Calling Luigi Masi ‘pop’s best kept secret’ is a bit of a stretch of the imagination but his new single ‘Strobelight’ isn’t actually half bad even if it offers anything particularly new to the masses. Filtered vocals, big synth sweeps and some nice melancholy key changes make this one of the songs ‘you thought you might hate but actually like’. There is a raft of remixes available as well but in this case you really are best off with the original and album cuts. Efforts courtesy of Wideboys and Agent X just overdose the listener on handbag beats and Samson’s recut just loses too many positive aspects of the original (while sticking an unecessary vocal from Sabrina Washington into the equation).

Its out on October 20th.

Next up is The Foxes with their new single Trauma Town (also out on the 20th). I never thought I would find someone as bitter as myself but listening to the opening salvo from this release (‘I don’t use public transport ‘cos its full of twats) I feel a certain vindication for my almost permanent bad mood. Its a straight up and down pop rock number in execution from here on in but contains enough vitriol to make this reviewer think about going out and kick puppies, ace!

Fight Like Apes return from a triumphant summer on the festival circuit with an abrasive ‘am I lo fi or not’ single in the form of ‘Jake Summers’. Starting off in a most uncomplicated fashion it could actually be any number of skinny legged bands around at the moment. Its not long however before all manner of hell breaks loose and you have wibbly analog synth sounds and enthusiastic yelping vocals spiralling all over the place like something that just leapt from a party popper. Quietly inspired lunacy I reckon, they need to watch themselves on the “ooh aren’t I ironic and wacky” lyrical front though, on another day I could just as easily have been scathing about them. Today though, they left a good impression.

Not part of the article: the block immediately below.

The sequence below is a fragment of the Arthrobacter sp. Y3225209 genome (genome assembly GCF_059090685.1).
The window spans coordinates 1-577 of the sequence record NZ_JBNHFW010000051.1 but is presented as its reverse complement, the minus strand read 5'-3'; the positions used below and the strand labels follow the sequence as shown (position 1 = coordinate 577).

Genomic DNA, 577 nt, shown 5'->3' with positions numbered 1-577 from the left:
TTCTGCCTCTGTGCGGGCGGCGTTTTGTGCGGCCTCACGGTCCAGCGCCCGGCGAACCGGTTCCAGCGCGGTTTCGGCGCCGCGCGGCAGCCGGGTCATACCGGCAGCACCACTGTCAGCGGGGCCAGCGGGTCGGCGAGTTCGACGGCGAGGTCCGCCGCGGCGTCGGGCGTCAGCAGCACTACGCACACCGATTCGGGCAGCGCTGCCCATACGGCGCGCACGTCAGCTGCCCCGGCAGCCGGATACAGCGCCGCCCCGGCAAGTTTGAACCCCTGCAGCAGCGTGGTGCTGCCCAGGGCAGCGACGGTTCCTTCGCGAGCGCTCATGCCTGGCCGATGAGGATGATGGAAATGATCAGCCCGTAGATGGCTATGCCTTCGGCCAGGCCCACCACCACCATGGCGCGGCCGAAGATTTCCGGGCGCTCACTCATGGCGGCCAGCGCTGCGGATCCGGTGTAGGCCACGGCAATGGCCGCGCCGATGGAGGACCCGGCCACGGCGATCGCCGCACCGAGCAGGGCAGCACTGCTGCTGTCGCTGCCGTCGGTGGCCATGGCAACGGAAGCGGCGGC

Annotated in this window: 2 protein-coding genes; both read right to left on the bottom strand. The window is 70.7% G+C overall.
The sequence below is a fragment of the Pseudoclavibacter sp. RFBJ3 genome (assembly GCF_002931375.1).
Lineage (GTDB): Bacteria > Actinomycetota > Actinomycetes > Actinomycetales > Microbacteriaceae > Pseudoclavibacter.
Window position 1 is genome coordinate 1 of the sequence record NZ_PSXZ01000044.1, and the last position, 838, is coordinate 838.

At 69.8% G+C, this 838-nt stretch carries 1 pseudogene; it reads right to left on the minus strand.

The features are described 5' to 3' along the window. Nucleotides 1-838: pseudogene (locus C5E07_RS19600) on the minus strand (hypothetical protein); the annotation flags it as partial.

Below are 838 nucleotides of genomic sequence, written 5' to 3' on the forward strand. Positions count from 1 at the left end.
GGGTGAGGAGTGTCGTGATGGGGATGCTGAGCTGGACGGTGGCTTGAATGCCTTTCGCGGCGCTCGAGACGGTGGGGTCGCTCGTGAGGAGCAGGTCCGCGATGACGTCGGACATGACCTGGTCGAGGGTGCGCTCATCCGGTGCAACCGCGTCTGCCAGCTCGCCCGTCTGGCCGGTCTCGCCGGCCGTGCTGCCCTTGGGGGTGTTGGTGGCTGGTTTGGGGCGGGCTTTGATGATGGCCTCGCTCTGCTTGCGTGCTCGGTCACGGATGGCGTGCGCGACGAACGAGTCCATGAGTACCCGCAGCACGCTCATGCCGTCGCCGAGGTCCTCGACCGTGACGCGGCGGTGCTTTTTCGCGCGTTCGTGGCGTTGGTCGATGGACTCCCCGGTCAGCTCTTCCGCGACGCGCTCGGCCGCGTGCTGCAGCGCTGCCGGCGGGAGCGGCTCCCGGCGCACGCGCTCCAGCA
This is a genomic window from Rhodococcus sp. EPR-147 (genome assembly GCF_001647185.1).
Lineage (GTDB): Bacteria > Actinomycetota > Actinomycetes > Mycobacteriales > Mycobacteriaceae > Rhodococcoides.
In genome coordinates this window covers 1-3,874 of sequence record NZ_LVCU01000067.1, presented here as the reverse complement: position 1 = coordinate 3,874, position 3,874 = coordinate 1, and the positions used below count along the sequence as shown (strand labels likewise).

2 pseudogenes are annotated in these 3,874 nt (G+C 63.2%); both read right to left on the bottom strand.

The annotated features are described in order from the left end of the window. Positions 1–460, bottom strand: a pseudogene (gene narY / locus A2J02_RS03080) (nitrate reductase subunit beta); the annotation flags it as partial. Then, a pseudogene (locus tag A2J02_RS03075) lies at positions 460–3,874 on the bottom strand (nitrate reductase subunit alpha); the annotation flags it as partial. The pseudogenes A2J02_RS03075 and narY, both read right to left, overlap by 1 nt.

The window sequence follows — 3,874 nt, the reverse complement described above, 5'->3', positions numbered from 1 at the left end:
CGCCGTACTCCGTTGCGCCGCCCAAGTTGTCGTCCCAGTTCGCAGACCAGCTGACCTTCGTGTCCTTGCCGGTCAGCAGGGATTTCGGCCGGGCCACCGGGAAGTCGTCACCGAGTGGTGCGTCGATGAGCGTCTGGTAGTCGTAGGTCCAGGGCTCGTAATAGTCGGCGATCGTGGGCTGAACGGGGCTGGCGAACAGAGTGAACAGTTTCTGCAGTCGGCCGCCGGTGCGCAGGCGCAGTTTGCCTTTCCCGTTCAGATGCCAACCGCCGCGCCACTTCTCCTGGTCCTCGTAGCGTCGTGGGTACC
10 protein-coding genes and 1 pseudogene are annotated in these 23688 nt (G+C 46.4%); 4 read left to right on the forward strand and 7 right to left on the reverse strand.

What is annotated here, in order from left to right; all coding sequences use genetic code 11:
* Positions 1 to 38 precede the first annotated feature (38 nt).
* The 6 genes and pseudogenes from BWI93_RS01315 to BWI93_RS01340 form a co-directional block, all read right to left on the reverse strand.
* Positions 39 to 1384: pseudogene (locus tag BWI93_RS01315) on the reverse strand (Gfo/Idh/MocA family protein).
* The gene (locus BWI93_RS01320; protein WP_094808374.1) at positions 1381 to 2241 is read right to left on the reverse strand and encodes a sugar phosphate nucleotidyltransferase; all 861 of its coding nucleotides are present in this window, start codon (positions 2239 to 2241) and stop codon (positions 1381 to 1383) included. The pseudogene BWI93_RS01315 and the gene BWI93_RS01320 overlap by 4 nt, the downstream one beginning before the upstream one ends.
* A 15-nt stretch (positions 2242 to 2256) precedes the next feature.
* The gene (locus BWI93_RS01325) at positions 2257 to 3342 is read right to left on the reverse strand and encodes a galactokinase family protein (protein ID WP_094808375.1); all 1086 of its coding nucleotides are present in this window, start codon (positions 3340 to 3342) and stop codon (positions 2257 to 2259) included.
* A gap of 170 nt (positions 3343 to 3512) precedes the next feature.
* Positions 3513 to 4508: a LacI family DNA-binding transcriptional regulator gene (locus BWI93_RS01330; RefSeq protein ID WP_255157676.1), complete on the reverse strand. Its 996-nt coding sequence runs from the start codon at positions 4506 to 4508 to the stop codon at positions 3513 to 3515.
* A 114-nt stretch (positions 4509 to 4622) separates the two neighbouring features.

On the 27th is the single ‘La La La’ by Ava out on the 27th October. Harking back to the 70’s golden age reggae. Ava does possess a knack for sweet spot vocalisation and the production that sits behind the song is spot on. Her material is the sum of a range of influences and that holds a good deal of promise for the future, definitely one to keep an eye on.

Closing today’s reviews is the latest single from Esser, a sprightly bit of dancehall pop, armed with a worldly wise vocal that waxes on the subject of relationships and how to keep your woman happy (not like that you cheeky monkey) while quick stepping beats, low slung bass and barrelling rag time piano rolls across the backdrop. Spot on remixes crop up on this one courtesy of dub legend Mad Professor and Sheffield wunderkind Toddla T & Ross Orton. Marvellous stuff.